This week’s topic is Mobile Device Security, Are You Doing Enough?
Most of us don’t think about it, but chances are your smart phone is more precious than your wallet or your keys, and in many cases, your actual computer. Although we all might think about it occasionally, most of us don’t do more than a 4-digit passcode and hope for the best.
With that in mind, here are some basic but important tips that will help keep your sensitive information secure, even in the event of a theft of your phone.
Always lock your phone with a password
One of the most basic but often overlooked tips is to secure your phone with a password. Swipe patterns are ok, but finger-trails easily reveal these. A 4-digit passcode is an improvement, but using a strong passphrase is the ideal protection. Even if your phone is stolen, this basic protection will stop most thieves from getting your data. Most phones can also be set to auto-erase with too many failed login attempts, if you need additional security.
Ensure your device locks itself automatically
If you setup password protection, but leave your phone unlocked on your desk for long periods of time, you’re not secure. Most phones are readily setup to lock automatically after a period of inactivity. Choose the shortest amount of time you are comfortable with. A couple minutes is appropriate, even if it seems a tiny bit inconvenient.
Keep your phone up-to-date
Update your OS and apps regularly. These updates often include important security and vulnerability updates. If you’re nervous about teething problems on the bleeding edge of updates, at least get the reminders, but don’t forget to eventually update. Minor version updates are almost always security related.
Only download apps from approved sources
Apple’s App Store and The Google Play Store take security seriously and do the best they can to watch for vulnerable apps. Don’t jailbreak your devices to get access to other apps, and read user reviews before downloading new apps. There is often good information there.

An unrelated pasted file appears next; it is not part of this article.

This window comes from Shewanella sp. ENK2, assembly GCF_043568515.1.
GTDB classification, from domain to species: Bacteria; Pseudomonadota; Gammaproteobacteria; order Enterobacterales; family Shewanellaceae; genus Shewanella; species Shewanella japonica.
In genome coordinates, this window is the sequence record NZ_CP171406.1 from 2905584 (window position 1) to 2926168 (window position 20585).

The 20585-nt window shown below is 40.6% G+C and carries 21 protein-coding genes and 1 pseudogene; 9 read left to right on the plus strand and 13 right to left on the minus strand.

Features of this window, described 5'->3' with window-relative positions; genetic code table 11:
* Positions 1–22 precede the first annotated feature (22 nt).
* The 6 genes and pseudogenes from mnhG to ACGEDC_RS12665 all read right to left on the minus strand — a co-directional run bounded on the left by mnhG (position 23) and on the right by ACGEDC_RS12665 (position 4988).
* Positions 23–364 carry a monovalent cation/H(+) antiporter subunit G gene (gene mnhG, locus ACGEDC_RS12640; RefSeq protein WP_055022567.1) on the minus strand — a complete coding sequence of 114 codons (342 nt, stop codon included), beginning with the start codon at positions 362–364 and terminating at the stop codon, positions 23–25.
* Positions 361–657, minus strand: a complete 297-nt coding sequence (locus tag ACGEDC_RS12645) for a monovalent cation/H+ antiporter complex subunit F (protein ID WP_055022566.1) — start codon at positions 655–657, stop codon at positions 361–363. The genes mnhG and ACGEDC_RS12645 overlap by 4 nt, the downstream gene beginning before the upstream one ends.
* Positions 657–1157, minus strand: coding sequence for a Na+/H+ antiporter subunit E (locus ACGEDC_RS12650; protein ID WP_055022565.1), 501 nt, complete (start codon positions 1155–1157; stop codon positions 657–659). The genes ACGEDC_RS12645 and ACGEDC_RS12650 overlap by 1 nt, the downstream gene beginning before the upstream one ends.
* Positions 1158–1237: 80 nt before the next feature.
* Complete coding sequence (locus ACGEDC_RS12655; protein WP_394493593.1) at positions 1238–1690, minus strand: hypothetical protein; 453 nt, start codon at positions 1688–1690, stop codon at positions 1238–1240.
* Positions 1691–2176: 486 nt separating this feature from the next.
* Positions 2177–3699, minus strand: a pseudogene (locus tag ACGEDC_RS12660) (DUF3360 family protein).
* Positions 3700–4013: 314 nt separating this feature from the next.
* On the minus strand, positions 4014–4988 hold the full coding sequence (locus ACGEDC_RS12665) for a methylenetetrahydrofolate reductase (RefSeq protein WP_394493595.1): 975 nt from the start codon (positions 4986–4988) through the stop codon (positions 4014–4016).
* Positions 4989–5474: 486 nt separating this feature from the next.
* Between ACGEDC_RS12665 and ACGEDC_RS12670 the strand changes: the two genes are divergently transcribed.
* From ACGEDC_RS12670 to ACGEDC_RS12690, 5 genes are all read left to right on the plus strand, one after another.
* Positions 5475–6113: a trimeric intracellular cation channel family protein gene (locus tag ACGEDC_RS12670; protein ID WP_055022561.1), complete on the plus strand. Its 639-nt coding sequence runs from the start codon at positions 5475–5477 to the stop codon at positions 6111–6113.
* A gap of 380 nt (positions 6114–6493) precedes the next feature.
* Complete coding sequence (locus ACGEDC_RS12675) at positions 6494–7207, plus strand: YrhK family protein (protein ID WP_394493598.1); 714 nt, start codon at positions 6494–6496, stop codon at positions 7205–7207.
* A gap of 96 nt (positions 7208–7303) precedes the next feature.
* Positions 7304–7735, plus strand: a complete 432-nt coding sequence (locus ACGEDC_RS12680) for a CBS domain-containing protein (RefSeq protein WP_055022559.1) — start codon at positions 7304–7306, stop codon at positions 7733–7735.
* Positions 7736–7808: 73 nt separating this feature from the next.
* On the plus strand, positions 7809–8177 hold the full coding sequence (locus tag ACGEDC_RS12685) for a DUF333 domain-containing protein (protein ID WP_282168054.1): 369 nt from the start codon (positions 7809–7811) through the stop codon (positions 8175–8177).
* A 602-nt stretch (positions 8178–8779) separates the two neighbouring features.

Install anti-virus software
Although not as widespread as on desktop computers, virus’ and other problem software still exist on mobile devices. Most major antivirus companies have apps for your mobile device.
Use discretion when downloading apps
It’s easy to get excited about the wealth of low-cost or free apps available. Most of us add apps of all sorts without too much research. Don’t downloads apps you don’t really need, and clean up your apps from time-to-time. Also, it’s important to see what permissions your apps are asking for. You can expect a mapping app will want to know your GPS location, but if an alarm clock wants access to your contacts database, you might want to treat that with extreme caution.
Stick to window-shopping on public WiFi
Public WiFi networks have popped up all over the place, and are very handy, but security on these networks is scarce at best, and non-existent typically. Be very careful what you do on public WiFi as the chances are pretty good that others may be watching network activity. In particular, avoid activities that convey a password or account or credit card number, unless you are absolutely sure you are using a secured connection.
If you have more questions about these topics, please contact UTS and we’d be happy to offer what guidance we can. There is also a wealth of information to be found using your favourite search engine.